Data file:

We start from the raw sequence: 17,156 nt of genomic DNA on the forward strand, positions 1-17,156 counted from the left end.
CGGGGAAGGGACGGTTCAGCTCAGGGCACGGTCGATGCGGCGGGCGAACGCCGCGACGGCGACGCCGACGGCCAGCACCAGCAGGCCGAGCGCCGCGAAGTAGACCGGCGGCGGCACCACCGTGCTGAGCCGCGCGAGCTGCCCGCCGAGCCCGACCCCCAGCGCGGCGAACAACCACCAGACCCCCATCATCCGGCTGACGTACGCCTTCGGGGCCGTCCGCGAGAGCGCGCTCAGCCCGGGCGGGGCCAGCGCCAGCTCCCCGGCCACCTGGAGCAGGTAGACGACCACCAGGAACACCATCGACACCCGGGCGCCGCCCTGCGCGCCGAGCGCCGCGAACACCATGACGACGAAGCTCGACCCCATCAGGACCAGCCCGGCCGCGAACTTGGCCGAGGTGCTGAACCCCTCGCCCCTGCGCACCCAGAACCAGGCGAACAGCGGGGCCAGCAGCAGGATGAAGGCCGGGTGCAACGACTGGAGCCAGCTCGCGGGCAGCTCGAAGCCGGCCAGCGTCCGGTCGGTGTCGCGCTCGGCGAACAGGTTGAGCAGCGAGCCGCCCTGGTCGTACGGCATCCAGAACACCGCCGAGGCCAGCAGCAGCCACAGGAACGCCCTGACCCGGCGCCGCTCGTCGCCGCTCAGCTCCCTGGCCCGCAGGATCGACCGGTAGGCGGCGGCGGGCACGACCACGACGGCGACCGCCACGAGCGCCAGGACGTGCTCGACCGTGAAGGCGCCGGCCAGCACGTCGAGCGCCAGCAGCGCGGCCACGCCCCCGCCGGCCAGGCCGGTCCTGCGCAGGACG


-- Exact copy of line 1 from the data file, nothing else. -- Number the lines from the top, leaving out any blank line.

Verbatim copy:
We start from the raw sequence: 17,156 nt of genomic DNA on the forward strand, positions 1-17,156 counted from the left end.